According to President Sally, it has become imperative to end the blockade now, in order to forestall an impending famine.
While speaking to Mo Ibrahim on Wednesday during the Ibrahim Governance Forum, the Senegalese President observed that Russia's war on Ukraine has destabilised Africa's food supply. This has consequently led to soaring food prices, a situation he said would become very disastrous if it persists.
“The world would not be able to contain the consequences because it would be massive on immigration. It would be dramatic for African countries.
"We have pleaded for a ceasefire, for an end to the war and for the release of all food products, so that the world doesn’t know a famine after two years of COVID and almost three months of war... There are multiple initiatives to call on countries that have (grain) stocks to liberate them. And to ensure that Russia can authorize the export of cereals from Ukraine and can also export itself. This is the African position,” President Sally said.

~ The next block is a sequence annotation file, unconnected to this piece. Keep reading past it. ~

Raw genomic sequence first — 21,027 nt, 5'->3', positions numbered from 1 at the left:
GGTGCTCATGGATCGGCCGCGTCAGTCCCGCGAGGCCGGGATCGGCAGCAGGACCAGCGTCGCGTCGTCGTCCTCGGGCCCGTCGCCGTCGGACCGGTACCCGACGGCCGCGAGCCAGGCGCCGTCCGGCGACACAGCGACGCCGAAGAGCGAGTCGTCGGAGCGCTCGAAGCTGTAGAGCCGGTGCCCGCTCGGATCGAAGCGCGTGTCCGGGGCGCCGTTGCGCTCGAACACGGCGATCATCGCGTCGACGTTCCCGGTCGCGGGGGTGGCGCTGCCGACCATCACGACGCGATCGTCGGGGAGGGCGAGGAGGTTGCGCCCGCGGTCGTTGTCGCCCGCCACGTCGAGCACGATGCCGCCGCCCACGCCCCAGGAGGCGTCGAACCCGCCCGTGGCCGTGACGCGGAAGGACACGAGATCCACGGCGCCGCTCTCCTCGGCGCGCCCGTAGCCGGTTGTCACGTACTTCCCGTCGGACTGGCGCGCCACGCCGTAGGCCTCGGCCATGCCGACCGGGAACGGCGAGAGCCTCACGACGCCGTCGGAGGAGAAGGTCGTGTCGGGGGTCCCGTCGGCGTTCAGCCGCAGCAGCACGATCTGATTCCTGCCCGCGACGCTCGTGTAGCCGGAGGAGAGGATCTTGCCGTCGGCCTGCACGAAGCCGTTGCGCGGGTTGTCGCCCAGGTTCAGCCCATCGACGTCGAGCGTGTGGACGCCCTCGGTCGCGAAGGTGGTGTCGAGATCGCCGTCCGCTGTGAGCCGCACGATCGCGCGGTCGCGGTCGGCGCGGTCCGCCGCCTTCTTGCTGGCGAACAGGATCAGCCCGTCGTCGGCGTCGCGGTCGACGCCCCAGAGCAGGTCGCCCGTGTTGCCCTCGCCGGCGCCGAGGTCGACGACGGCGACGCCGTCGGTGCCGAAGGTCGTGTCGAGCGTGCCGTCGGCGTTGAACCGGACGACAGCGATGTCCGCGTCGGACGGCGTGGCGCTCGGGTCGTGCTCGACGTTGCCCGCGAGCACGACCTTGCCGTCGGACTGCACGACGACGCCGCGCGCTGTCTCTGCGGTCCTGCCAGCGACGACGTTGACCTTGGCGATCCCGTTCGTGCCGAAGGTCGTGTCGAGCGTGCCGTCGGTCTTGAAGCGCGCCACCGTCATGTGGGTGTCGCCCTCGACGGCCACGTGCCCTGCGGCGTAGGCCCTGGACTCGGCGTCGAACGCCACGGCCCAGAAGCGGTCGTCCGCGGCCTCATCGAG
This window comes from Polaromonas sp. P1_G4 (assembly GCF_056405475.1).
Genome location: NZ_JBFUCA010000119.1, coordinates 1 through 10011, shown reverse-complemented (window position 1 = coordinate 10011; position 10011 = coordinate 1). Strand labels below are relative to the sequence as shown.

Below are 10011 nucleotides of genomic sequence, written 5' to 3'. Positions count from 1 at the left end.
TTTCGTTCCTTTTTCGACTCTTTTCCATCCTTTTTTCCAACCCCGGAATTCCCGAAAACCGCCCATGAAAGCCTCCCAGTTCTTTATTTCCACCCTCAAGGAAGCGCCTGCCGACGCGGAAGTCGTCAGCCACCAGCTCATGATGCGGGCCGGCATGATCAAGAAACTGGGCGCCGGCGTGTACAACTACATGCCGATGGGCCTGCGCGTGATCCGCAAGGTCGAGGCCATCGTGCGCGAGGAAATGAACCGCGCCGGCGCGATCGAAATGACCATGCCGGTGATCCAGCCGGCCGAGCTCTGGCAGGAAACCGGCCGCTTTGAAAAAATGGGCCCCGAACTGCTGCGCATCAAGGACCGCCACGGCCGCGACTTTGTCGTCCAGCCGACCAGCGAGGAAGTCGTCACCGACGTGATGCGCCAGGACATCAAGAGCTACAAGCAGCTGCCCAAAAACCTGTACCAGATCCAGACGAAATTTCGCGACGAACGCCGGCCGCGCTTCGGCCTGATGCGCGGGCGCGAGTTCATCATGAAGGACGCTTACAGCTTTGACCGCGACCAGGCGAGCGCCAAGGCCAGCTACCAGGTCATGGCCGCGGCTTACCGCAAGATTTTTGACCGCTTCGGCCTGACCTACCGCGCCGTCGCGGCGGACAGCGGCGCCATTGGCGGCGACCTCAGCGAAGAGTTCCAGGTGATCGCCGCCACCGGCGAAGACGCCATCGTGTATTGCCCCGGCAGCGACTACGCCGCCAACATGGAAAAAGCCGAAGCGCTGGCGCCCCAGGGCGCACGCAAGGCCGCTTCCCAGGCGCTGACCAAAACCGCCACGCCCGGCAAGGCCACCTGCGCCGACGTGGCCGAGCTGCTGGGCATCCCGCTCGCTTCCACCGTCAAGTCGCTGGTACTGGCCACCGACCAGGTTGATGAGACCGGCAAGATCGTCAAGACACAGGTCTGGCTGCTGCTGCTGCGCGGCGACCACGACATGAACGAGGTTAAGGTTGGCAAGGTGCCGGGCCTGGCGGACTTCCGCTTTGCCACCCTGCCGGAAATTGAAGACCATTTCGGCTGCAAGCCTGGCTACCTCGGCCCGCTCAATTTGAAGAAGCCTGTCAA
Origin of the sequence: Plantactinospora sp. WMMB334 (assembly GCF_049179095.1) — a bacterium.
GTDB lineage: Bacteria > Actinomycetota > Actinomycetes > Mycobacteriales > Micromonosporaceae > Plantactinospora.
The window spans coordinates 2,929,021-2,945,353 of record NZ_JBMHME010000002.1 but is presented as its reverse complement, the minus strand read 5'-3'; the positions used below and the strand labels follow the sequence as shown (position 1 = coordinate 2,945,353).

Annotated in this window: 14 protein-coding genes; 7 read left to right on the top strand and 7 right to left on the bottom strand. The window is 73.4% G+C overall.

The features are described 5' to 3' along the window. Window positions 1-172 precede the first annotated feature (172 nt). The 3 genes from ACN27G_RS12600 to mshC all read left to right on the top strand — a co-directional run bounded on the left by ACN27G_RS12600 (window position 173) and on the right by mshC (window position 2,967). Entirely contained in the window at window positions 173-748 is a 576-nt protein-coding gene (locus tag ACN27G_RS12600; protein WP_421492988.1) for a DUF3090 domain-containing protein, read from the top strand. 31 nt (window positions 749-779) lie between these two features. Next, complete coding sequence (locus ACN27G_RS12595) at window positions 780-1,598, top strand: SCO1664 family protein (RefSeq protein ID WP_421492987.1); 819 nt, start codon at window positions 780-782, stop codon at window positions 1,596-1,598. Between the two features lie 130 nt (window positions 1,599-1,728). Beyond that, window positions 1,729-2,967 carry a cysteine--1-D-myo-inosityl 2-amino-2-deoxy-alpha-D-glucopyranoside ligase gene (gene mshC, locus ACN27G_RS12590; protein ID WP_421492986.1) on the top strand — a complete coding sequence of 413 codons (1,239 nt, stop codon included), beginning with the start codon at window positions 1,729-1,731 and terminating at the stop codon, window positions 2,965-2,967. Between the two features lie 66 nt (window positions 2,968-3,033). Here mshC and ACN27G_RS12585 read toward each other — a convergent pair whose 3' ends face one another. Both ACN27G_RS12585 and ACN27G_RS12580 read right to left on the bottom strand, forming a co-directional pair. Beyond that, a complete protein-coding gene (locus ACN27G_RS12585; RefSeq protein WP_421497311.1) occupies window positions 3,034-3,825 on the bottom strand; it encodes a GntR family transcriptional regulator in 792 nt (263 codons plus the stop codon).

So, he would be visiting both Kyiv and Moscow in his capacity as AU Chairman to try and resolve the conflict, restore peace and end the blockade.
Many African countries rely on wheat exports from Russia and Ukraine to augment their food sources. Both Both European countries are among the world's largest wheat producers. Unfortunately, the war has made it impossible for Ukraine to export its grains due to Russia's blockade of Odessa where Ukrainian ports are located.
Wheat is a widely-consumed staple across the African continent. Sadly, the conflict has disrupted supply, thereby causing food prices to skyrocket to levels never before seen. Sadly, this is happening at a time when African countries are trying to recover from the devastating impact of the Coronavirus pandemic.
Rising energy costs, which is also direct economic fallout of the Russian-Ukrainian conflict, has also exacerbated the food crisis on the continent. That's because energy costs have a direct impact on consumer prices, as companies tend to increase the prices of their products whenever energy costs go up; in a bid to recoup costs.